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Today's Features

  • The Brunswick Sheriff’s Charitable Foundation’s eighth Diamonds and Denim Charity Ball unfolds 6-10 p.m. Friday, Feb. 22, at St. James Community Center, 4136 Southport-Supply Road (N.C. 211) in St. James.

    Event proceeds this year will go to Computers 4 Kids, Novant Health Brunswick Medical Center Foundation and Southport-Oak Island Animal Rescue.

    Highlights this year include hors d’oeuvres, a buffet dinner, wine and beer, with music by Blackwater Rhythm & Blues. There will also be silent and live auctions.

  • Some call it Fat Tuesday or Shrove Tuesday, but for local pet aficionados it’s Mardi Gras 4 Paws night.

    The annual event to celebrate and raise funds for animal causes in Brunswick County takes place 6-9 p.m. Tuesday, March 5, at Jinks Creek Waterfront Grille, 14 Causeway Drive in Ocean Isle Beach.

    Advance reservations are required.

    For $35 pre-paid admission, event-goers will be feted with appetizers, a king cake and cash bar plus music by Sea & Sand Band, a royal parade, raffle drawing prizes and crowning of the new king and queen.

  • Friends of the Library in Southport & Oak Island (FOLSOI) invite the public to check out their upcoming events.

    Orthopedic specialist-turned-author Dr. Thomas Kelso greets and speaks at a Meet the Author event 2-3 p.m. Thursday, Feb. 21, at G.V. Barbee Sr. Library, 8200 E. Oak Island Drive in Oak Island.

    The FOLSOI monthly used book sale is 9 a.m. to noon Saturday, Feb. 23, at Southport Realty, 727 Howe St. in Southport. 

  • When are you going to find love? Is there a way to improve your current relationship?

    During February, Spiritquest at 6649 Beach Drive in Ocean Isle Beach is offering special Relationship Readings.

    The sessions consist of 20-minute readings designed to provide insight on what is blocking the right relationship and offer guidance on what steps are needed to “shift energy and create the right relationship.”

  • I can’t tell you how many times I’ve heard that dogs only see in black and white.

    I’ve always explained dogs can see many shades of colors, especially blues and yellows. I can’t tell you how many times I’ve then been told that, yeah, dogs see gray.

    Research from Russian scientists sets out to verify what colors dogs actually see, if any. Before we learn their findings, it’s important we review a little about how the eye detects color in the first place.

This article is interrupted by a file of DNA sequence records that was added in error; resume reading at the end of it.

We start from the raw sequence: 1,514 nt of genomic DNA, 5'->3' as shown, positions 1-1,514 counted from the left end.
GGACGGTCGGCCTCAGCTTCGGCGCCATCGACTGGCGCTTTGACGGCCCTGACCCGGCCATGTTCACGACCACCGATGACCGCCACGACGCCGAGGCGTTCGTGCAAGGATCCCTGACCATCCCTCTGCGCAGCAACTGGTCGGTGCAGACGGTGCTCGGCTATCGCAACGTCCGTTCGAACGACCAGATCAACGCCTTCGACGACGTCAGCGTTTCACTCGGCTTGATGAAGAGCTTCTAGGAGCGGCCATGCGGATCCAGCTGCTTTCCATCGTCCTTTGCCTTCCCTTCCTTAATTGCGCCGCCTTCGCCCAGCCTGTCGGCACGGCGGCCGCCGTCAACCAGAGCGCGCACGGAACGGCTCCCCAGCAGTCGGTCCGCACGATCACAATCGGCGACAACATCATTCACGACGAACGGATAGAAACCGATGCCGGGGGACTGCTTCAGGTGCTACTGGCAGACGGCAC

• Flash bulletin: Did you know your ability to love someone else is directly related to your ability to love yourself? And I don’t mean in a conceited, narcissistic type of way.

    At your core level it’s essential that you have — or develop — a healthy sense of self-respect. Otherwise, you run the risk of holding back and being on guard so you never fully invest yourself in a relationship. Or you risk totally giving yourself over to someone else to “complete” you. 

  • Most people tend to overlook tree bark as rather uninteresting at best. It’s too bad, because bark is a fascinating and often attractive plant “invention” and is actually rather complex in its various appearances and origin. Of course, it is only developed on woody plants. Clearly, bark varies considerably from species to species, and some types of trees are easily identified by the kind of bark they have.

  • Sunset River Marketplace will showcase “Elemental Visions: Fiber Art by Adair, Sharpe and Vasanto” from Feb. 1 through March 9. An opening reception is 5 to 7 p.m. Friday, Feb. 1. The exhibition features abstracts, wearable art, macramé, tapestries and more created by Sandy Adair, Susan Sharpe and Vasanto.

    The Blue Ridge Mountains with their ever-changing moods provide inspiration for these three western North Carolina artists.

  • The State Archives and State Library of North Carolina are seeking volunteers to help make their materials more accessible to researchers by transcribing audio files of oral history interviews of North Carolina veterans.

  • Trust is such a tiny word. Five little letters strung together to create a mighty force in human life. Trust may well be the call word as we enter each new year, each new phase of life, each birth and re-birth. Yet it is one of those “easy for you, difficult for me” words, which fall facilely from our lips while challenging our innards with roiling trepidation.